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Travel, trains, and perpetual motion

There is most certainly something about trains. Perpetual motion. I am wrapping up a trip to the United States for work (New York), friends (New Jersey) and family (Long Island, Pennsylvania, Ohio). Rather than succumb to the malaise of domestic air travel, I decided to take the train from New York to Pittsburgh and now find myself returning the same way. 

I lurch through the Pennsylvania mountains and farther and farther away from family. I feel my normal reservations emerge, my adult identity begins to reconstitute itself with each passing mile. I am no longer with my young nephew, my brother, sisters, parents. I will have a few more days with my father-in-law in Long Island before returning to Seoul via JFK. I will see my wife and I will be myself again, even though I was myself in all these places as well. Just a different kind of self. 

I have slept in six different places, will have traveled close to 16,000 miles once this journey is complete, and have taken almost every conceivable form of transportation. A good journey and one that is drawing to a close. Many thanks to everyone for their hospitality. I am not sure when I can get back, but here is hoping that it is sooner rather than later.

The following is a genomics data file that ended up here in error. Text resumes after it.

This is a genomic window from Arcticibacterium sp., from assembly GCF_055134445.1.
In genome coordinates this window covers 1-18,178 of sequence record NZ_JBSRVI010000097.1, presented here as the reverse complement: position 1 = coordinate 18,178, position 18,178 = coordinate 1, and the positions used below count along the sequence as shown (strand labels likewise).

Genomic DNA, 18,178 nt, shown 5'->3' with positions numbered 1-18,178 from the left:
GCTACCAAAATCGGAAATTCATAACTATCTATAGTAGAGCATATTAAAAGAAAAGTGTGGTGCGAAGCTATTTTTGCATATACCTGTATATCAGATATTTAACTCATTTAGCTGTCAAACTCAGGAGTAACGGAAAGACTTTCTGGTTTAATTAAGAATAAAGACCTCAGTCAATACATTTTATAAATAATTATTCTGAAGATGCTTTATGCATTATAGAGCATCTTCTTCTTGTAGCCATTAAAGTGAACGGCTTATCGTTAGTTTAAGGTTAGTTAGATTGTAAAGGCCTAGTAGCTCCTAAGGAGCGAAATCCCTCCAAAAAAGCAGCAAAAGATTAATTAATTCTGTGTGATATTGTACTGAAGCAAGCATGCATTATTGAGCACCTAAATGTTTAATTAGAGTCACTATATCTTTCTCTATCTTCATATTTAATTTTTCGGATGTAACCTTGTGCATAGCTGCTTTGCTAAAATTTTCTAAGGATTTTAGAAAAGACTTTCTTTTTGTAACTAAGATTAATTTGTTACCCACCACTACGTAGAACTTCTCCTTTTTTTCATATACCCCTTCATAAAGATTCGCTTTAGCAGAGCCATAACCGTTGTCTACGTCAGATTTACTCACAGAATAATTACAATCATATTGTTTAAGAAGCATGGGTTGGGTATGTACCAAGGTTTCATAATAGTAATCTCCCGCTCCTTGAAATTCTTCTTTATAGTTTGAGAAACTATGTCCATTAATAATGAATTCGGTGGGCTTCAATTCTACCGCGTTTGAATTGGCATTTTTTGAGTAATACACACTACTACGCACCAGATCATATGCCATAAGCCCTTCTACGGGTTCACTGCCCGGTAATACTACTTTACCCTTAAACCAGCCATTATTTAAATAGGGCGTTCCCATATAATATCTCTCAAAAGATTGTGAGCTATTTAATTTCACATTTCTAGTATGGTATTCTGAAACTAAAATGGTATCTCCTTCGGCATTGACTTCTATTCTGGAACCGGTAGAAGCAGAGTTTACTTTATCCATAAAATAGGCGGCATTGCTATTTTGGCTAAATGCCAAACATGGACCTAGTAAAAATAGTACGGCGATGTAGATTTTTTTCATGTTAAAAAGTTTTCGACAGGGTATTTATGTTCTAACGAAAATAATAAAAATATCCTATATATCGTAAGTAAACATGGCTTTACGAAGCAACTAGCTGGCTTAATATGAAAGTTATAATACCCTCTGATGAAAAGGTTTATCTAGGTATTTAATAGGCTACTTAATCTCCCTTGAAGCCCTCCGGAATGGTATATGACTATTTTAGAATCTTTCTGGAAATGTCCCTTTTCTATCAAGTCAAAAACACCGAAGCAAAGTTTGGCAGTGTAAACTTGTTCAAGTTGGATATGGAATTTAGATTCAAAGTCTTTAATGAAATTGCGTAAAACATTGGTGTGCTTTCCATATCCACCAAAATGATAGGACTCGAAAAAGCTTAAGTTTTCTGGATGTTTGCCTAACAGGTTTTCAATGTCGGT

I am never so happy as I am when in motion. I have pictures to prove it

New York: March 2012

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About Author

My name is Michael Sean Gallagher. I am a Lecturer in Digital Education at the Centre for Research in Digital Education at the University of Edinburgh. I am Co-Founder and Director of Panoply Digital, a consultancy dedicated to ICT and mobile for development (M4D); we have worked with USAID, GSMA, UN Habitat, Cambridge University and more on education and development projects. I was a researcher on the Near Futures Teaching project, a project that explores how teaching at The University of Edinburgh unfold over the coming decades, as technology, social trends, patterns of mobility, new methods and new media continue to shift what it means to be at university. Previously, I was the Research Associate on the NERC, ESRC, and AHRC Global Challenges Research Fund sponsored GCRF Research for Emergency Aftershock Forecasting (REAR) project. I was an Assistant Professor at Hankuk University of Foreign Studies (한국외국어대학교) in Seoul, Korea. I have also completed a doctorate at University College London (formerly the independent Institute of Education, University of London) on mobile learning in the humanities in Korea.

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